One hundred survey participants (53.8%) were female, and 86 (46.2%) were male. The age range was 12–18 years (mean, 14.91 years; SD, 1.13). However, 66.3% were aged 14 or 15 years, reflecting lower Indigenous senior high school retention rates.24,25 Almost 56% of participants were identified as Aboriginal, with smaller groups identified as Torres Strait Islander (17.8%), Aboriginal and Torres Strait Islander (20.0%) and South Sea Islander (3.8%). South Sea Islanders were included at the request of students and parents, and did not differ significantly from other participants in terms of age or ethnicity by sex.
Although few in number, youth shelter participants were significantly younger (P = 0.004), more likely to use marijuana (9/15; P = 0.000) and to be unhappy with their lives (P = 0.000) than school students, and were disengaged from regular formal schooling. Despite their younger age, a larger proportion were sexually active (11/15; P = 0.051), with a tendency to have experienced more unwanted sexual touching (6/14), and fewer had used condoms at first sexual intercourse.
In survey responses, 84/183 participants (45.9%) reported having had sexual intercourse. Most commenced at 13–14 years of age (46/82; 56.1%), although 16 participants commenced at 12 years or younger. There were some differences between males and females in responses to the survey (Box 3). The likelihood of having had sex increased with being male (χ2, 11.667; df = 1; P = 0.001), increasing age (χ2 test for trend, 17.246; df = 2; P = 0.000; Box 4), increasing perceived sexual activity of the peer group (χ2 test for trend, 40.769; df = 2; P = 0.000), and drinking alcohol at least weekly (χ2, 5.865; df = 1; P = 0.015). A younger age of sexual initiation was associated with idealisation of parenthood (P = 0.003), while a later age at sexual initiation was associated with personal plans and reported parental expectation for tertiary education (P = 0.03 and 0.016, respectively).
Sixty-one of 83 participants (73.5%) reported having used a condom for their first sexual experience. For most (55/83; 66.3%), the first sexual experience was wanted, and most of the remainder “didn’t mind”, but for three young women (3.6%), it was unwanted. Thirty participants (36.1%) said their first sexual experience involved alcohol or drugs, and for 8/81 (9.9%), their first sexual partner was more than 5 years older than they were. Most respondents reported four or fewer sexual partners, but 17.1% (14/82; 11 male) had more than 12.
In the focus groups, sex was perceived as having a different role in relationships and different consequences for young women and young men (main themes summarised in Box 5). Older students were better able to resist coercion and negotiate the onset of a sexual relationship and the use of contraception. Some young people, especially the older ones, resisted the stereotypes about young women and desire, and the demonising of young men as sexual predators.
A lot of people make out as if girls never want sex, or whatever, it’s just the guys that always want sex, whereas most girls do, it’s just . . . A lot of people make out as if the guys are always the bad ones and stuff. They are in a way, because they’re boys . . . but a lot of chicks are, like, wanting it . . . (School 3, focus group 10 with 6 girls)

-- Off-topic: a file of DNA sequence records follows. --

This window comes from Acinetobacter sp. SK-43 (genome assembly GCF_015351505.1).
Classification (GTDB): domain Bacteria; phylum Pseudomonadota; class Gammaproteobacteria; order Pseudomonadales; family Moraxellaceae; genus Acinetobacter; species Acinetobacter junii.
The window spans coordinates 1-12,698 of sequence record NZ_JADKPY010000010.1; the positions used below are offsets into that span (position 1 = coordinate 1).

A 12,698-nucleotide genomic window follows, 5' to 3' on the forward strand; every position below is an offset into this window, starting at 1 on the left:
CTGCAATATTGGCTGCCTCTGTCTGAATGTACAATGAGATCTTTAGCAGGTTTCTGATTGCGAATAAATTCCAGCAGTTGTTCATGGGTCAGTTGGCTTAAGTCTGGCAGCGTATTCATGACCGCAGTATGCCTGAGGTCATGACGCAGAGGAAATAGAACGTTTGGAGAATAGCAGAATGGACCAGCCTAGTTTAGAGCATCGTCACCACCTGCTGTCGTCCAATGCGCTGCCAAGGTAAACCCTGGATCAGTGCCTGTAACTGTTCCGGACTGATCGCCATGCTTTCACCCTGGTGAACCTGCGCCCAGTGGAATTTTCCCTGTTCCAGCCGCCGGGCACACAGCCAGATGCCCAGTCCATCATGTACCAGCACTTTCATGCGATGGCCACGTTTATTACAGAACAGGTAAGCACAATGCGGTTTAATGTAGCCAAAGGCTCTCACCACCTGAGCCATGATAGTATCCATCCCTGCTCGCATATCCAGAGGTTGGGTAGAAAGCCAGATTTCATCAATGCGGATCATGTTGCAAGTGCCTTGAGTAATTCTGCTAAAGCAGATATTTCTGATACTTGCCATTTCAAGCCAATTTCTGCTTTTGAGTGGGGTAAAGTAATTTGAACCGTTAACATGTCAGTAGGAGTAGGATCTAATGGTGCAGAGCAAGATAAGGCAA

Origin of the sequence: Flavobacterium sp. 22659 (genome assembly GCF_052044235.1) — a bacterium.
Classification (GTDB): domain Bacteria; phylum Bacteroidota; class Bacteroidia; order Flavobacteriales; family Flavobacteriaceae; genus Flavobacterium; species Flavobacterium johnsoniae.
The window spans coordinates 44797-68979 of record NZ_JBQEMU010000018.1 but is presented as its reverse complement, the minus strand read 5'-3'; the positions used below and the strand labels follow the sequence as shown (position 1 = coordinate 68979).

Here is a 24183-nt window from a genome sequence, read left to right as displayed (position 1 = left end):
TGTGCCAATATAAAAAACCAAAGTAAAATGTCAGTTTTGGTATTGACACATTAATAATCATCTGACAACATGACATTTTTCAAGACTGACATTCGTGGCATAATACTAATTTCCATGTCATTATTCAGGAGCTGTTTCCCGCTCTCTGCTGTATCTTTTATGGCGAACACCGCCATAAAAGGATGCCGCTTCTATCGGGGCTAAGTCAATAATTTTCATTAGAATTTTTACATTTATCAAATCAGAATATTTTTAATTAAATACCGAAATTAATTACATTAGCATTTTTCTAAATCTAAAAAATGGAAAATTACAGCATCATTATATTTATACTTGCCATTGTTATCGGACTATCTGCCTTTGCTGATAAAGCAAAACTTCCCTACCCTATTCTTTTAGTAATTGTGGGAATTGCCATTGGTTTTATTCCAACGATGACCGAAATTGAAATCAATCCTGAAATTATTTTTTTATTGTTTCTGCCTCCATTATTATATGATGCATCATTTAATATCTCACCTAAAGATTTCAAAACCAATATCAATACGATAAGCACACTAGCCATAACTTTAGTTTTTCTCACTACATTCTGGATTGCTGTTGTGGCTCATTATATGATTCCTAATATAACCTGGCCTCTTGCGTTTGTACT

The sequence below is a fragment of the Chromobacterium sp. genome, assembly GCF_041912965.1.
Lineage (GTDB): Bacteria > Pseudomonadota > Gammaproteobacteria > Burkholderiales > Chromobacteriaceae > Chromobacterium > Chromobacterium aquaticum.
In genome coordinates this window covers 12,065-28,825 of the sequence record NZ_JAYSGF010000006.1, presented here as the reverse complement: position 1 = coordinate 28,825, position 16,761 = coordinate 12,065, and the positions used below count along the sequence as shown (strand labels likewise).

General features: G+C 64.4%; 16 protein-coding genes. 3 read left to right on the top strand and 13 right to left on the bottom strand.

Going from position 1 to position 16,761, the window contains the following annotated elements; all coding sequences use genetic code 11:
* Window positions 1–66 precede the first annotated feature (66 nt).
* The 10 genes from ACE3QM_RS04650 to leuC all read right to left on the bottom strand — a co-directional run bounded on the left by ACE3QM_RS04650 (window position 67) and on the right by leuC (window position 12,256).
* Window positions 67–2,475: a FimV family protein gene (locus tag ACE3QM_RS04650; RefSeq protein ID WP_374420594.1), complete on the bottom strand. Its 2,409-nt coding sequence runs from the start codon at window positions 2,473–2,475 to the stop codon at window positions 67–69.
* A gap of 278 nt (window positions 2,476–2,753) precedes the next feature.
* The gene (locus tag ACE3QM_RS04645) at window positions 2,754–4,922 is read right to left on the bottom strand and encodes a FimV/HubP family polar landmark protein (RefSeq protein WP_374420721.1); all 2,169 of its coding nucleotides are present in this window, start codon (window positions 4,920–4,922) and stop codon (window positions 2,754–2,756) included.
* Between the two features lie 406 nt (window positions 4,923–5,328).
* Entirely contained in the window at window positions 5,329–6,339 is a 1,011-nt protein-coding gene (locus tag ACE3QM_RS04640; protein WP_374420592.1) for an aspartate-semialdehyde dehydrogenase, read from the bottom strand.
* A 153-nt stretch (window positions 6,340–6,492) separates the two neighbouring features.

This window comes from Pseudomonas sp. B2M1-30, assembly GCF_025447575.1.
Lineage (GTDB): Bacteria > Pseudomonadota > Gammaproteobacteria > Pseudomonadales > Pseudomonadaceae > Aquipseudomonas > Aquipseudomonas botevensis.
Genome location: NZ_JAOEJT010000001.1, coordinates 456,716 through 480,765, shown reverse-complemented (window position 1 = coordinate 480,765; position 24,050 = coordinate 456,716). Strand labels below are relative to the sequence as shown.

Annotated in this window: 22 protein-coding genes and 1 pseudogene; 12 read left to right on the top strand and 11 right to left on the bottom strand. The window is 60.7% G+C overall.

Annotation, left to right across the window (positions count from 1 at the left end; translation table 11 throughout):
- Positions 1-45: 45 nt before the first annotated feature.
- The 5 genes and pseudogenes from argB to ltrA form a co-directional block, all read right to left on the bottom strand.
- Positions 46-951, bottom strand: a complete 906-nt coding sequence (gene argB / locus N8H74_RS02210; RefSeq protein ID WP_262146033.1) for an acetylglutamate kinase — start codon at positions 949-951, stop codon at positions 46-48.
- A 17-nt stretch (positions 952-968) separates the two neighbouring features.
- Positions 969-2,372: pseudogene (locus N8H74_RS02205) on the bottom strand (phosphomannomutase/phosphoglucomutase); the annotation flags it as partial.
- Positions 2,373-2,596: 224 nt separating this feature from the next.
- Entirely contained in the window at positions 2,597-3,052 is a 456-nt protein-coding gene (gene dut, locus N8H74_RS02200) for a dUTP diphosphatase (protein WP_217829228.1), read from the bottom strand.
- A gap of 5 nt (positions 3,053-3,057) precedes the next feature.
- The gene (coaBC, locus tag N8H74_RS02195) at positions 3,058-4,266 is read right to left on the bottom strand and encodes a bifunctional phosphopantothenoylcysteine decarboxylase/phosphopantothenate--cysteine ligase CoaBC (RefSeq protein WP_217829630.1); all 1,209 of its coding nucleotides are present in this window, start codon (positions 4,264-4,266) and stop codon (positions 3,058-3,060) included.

In survey responses, 73 sexually active participants reported on use of hormonal contraceptives, with 19 (26.0%) always using them and 32 (43.8%) never using them. Forty-nine of 80 respondents (61.3%) always used condoms when having sex, while three never did. Seven of the 84 sexually active participants reported only using unreliable methods such as withdrawal. Most participants obtained advice about contraception from family and friends. The most common reported reason for not using contraception was “I don’t think about it” (37/84 participants), although other reasons included “I don’t think she/I will get pregnant” (15), “having sex was unexpected” (19), and “I’m gay/lesbian” (10/84 participants; 11.9%; eight male; six of these always used condoms). Despite inconsistent condom use, only three participants (two female; two from the youth shelter) reported having had an STI. In comparison, 67.9% of female participants said that at least one of their friends had been pregnant, four girls had been pregnant themselves, and five boys reported impregnating a partner.
In the focus groups, discussions reflected inconsistent contraceptive use. Students expressed some understanding about safe sexual practices, but, in practice, did not use them, especially in the context of alcohol use at parties. Barriers to contraceptive use are summarised in Box 6. Older girls often felt able to insist on condom use, but, in practice, often did not.
I’ve been in the situation before where I’ve been under the influence of alcohol, and met up with a guy or whatever, but there has been no condom around, so, I have had unprotected sex before, I’ll admit . . . You get really worried after it, because, like, I was drunk at the time, I didn’t know what had happened or whatever . . . (School 3, focus group 10 with 6 girls)
For both boys and girls, avoiding pregnancy was a more salient reason for using a condom than fear of STIs, and this was related to the higher reported prevalence of pregnancies compared with known STIs in their peer groups. For girls, carrying condoms implied premeditation of sex, and thus rendered them “sluts”, so it was better for sex to “just happen” in the absence of protection. Thus they preferred risking their health to protect their reputations.
School-based sex education gave some students reasonable information about the mechanics of sexual relationships, but many students missed this education altogether because of “shame” (embarrassment from talking about sensitive issues or being singled out), timetabling issues or absenteeism. Many students’ main sources of information were friends and magazines, and their knowledge about STIs was incomplete. Some families were good sources of information, but in others, issues to do with sex were not discussed.
Interviewer: So it sounds like it [sex education] might have been a bit hit and miss, some got it and some didn’t . . . [Participants: yeah] . . . What about talking with family about things like that?
Participants: Ah, shame . . . my mum talks with us about it . . . gross, nah . . . I didn’t even talk to mum when I went to get the pill, I took my auntie and told her to never tell mum . . . (School 3, focus group 9 with 8 girls)